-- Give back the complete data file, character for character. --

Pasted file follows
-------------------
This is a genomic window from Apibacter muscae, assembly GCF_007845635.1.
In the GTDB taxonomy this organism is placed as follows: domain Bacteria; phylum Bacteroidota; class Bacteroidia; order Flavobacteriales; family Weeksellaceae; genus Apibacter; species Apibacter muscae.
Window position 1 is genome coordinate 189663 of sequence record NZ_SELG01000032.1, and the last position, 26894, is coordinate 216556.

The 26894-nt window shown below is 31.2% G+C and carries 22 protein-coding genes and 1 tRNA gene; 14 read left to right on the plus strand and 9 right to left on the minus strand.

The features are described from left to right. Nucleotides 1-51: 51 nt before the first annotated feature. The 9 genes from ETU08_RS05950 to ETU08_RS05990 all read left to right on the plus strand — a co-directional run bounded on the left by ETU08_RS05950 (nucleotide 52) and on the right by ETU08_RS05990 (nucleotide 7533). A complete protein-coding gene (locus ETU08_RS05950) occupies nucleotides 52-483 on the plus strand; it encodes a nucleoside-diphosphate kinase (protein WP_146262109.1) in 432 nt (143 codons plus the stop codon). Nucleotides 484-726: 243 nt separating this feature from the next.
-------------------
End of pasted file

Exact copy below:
This is a genomic window from Apibacter muscae, assembly GCF_007845635.1.
In the GTDB taxonomy this organism is placed as follows: domain Bacteria; phylum Bacteroidota; class Bacteroidia; order Flavobacteriales; family Weeksellaceae; genus Apibacter; species Apibacter muscae.
Window position 1 is genome coordinate 189663 of sequence record NZ_SELG01000032.1, and the last position, 26894, is coordinate 216556.

The 26894-nt window shown below is 31.2% G+C and carries 22 protein-coding genes and 1 tRNA gene; 14 read left to right on the plus strand and 9 right to left on the minus strand.

The features are described from left to right. Nucleotides 1-51: 51 nt before the first annotated feature. The 9 genes from ETU08_RS05950 to ETU08_RS05990 all read left to right on the plus strand — a co-directional run bounded on the left by ETU08_RS05950 (nucleotide 52) and on the right by ETU08_RS05990 (nucleotide 7533). A complete protein-coding gene (locus ETU08_RS05950) occupies nucleotides 52-483 on the plus strand; it encodes a nucleoside-diphosphate kinase (protein WP_146262109.1) in 432 nt (143 codons plus the stop codon). Nucleotides 484-726: 243 nt separating this feature from the next.